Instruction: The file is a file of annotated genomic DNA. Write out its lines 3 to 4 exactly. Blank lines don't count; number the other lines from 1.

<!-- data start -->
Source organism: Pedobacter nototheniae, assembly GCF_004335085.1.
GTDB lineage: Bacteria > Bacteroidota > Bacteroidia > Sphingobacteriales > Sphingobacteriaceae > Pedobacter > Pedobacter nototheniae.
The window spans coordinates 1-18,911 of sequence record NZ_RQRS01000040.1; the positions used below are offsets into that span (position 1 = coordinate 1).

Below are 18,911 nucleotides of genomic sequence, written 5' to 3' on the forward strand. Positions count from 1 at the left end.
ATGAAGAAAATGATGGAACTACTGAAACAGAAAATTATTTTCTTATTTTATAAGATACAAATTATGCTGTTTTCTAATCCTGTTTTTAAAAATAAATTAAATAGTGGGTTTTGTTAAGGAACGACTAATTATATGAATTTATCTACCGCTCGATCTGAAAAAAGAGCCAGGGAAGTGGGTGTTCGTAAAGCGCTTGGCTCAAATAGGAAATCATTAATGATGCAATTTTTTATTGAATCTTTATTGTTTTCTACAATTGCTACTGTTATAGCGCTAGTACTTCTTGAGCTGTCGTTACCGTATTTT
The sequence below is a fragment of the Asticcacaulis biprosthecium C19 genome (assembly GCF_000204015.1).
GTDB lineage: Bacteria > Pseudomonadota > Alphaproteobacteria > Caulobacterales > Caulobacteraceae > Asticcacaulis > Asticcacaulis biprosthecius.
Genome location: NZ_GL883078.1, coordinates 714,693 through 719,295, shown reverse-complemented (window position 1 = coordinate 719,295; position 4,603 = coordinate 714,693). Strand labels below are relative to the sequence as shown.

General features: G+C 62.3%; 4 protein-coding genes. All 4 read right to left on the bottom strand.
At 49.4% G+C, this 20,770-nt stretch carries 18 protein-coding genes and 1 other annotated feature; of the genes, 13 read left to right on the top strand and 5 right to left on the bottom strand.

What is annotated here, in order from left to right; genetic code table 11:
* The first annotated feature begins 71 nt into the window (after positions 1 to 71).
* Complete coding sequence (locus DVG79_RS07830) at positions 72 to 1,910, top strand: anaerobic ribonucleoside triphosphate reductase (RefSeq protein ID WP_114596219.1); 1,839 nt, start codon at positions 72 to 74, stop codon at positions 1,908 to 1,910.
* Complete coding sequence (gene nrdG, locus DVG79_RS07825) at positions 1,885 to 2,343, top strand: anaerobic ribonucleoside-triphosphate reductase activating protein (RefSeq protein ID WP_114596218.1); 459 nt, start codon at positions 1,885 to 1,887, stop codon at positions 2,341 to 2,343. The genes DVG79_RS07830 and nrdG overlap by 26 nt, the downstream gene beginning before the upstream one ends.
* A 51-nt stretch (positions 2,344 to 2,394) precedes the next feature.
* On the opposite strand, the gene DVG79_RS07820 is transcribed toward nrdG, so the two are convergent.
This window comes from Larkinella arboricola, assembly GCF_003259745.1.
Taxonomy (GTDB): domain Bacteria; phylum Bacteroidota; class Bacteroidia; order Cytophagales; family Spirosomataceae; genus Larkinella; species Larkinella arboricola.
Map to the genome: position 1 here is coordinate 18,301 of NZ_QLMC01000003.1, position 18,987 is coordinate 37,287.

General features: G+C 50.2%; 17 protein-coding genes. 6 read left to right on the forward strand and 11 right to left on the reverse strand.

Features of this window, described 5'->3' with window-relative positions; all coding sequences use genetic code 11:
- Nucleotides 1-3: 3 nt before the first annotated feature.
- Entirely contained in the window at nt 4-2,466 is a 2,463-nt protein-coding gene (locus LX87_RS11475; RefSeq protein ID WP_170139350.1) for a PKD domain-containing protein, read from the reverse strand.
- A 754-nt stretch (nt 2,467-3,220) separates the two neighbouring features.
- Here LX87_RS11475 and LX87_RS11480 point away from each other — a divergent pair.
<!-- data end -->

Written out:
The window spans coordinates 1-18,911 of sequence record NZ_RQRS01000040.1; the positions used below are offsets into that span (position 1 = coordinate 1).

Below are 18,911 nucleotides of genomic sequence, written 5' to 3' on the forward strand. Positions count from 1 at the left end.